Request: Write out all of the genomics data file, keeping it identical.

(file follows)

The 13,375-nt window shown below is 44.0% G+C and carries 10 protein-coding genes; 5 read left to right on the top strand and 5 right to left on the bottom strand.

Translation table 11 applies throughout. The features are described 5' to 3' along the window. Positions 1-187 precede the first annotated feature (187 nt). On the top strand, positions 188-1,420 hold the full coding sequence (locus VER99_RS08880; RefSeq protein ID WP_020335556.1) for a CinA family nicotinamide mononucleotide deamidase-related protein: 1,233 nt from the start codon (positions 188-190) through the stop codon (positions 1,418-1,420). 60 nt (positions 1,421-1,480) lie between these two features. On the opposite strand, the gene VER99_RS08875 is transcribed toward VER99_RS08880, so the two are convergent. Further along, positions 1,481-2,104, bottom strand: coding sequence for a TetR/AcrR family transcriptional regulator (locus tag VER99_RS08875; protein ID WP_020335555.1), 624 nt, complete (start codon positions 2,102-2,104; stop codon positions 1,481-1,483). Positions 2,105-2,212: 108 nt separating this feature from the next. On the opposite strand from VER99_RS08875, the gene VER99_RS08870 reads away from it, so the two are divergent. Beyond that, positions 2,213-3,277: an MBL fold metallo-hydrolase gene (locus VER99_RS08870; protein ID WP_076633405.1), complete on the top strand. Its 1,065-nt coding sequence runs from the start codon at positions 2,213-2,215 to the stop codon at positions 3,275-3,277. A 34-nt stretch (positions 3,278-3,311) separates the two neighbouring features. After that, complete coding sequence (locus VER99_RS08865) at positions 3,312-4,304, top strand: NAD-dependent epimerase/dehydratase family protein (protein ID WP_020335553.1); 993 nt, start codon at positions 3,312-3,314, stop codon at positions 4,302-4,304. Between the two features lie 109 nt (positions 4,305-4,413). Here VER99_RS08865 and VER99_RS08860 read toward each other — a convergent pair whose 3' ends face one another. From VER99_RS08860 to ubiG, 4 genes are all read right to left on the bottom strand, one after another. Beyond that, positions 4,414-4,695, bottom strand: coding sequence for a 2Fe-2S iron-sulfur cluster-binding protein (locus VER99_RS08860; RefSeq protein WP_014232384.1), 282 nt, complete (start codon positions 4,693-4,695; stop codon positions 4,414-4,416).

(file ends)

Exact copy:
The 13,375-nt window shown below is 44.0% G+C and carries 10 protein-coding genes; 5 read left to right on the top strand and 5 right to left on the bottom strand.

Translation table 11 applies throughout. The features are described 5' to 3' along the window. Positions 1-187 precede the first annotated feature (187 nt). On the top strand, positions 188-1,420 hold the full coding sequence (locus VER99_RS08880; RefSeq protein ID WP_020335556.1) for a CinA family nicotinamide mononucleotide deamidase-related protein: 1,233 nt from the start codon (positions 188-190) through the stop codon (positions 1,418-1,420). 60 nt (positions 1,421-1,480) lie between these two features. On the opposite strand, the gene VER99_RS08875 is transcribed toward VER99_RS08880, so the two are convergent. Further along, positions 1,481-2,104, bottom strand: coding sequence for a TetR/AcrR family transcriptional regulator (locus tag VER99_RS08875; protein ID WP_020335555.1), 624 nt, complete (start codon positions 2,102-2,104; stop codon positions 1,481-1,483). Positions 2,105-2,212: 108 nt separating this feature from the next. On the opposite strand from VER99_RS08875, the gene VER99_RS08870 reads away from it, so the two are divergent. Beyond that, positions 2,213-3,277: an MBL fold metallo-hydrolase gene (locus VER99_RS08870; protein ID WP_076633405.1), complete on the top strand. Its 1,065-nt coding sequence runs from the start codon at positions 2,213-2,215 to the stop codon at positions 3,275-3,277. A 34-nt stretch (positions 3,278-3,311) separates the two neighbouring features. After that, complete coding sequence (locus VER99_RS08865) at positions 3,312-4,304, top strand: NAD-dependent epimerase/dehydratase family protein (protein ID WP_020335553.1); 993 nt, start codon at positions 3,312-3,314, stop codon at positions 4,302-4,304. Between the two features lie 109 nt (positions 4,305-4,413). Here VER99_RS08865 and VER99_RS08860 read toward each other — a convergent pair whose 3' ends face one another. From VER99_RS08860 to ubiG, 4 genes are all read right to left on the bottom strand, one after another. Beyond that, positions 4,414-4,695, bottom strand: coding sequence for a 2Fe-2S iron-sulfur cluster-binding protein (locus VER99_RS08860; RefSeq protein WP_014232384.1), 282 nt, complete (start codon positions 4,693-4,695; stop codon positions 4,414-4,416).